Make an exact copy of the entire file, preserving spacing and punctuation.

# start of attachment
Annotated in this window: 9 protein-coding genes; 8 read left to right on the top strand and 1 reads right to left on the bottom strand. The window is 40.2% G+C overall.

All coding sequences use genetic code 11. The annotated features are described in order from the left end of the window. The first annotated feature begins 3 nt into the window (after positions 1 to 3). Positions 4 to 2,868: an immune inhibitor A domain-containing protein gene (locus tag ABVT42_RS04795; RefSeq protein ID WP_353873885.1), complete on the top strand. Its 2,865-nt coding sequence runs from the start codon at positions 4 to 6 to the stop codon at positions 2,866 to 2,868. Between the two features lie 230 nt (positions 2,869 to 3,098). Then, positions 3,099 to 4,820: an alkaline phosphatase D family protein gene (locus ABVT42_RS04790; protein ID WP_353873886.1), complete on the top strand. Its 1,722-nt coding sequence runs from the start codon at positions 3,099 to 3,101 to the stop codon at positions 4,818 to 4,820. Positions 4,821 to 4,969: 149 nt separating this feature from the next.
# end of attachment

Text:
Annotated in this window: 9 protein-coding genes; 8 read left to right on the top strand and 1 reads right to left on the bottom strand. The window is 40.2% G+C overall.

All coding sequences use genetic code 11. The annotated features are described in order from the left end of the window. The first annotated feature begins 3 nt into the window (after positions 1 to 3). Positions 4 to 2,868: an immune inhibitor A domain-containing protein gene (locus tag ABVT42_RS04795; RefSeq protein ID WP_353873885.1), complete on the top strand. Its 2,865-nt coding sequence runs from the start codon at positions 4 to 6 to the stop codon at positions 2,866 to 2,868. Between the two features lie 230 nt (positions 2,869 to 3,098). Then, positions 3,099 to 4,820: an alkaline phosphatase D family protein gene (locus ABVT42_RS04790; protein ID WP_353873886.1), complete on the top strand. Its 1,722-nt coding sequence runs from the start codon at positions 3,099 to 3,101 to the stop codon at positions 4,818 to 4,820. Positions 4,821 to 4,969: 149 nt separating this feature from the next.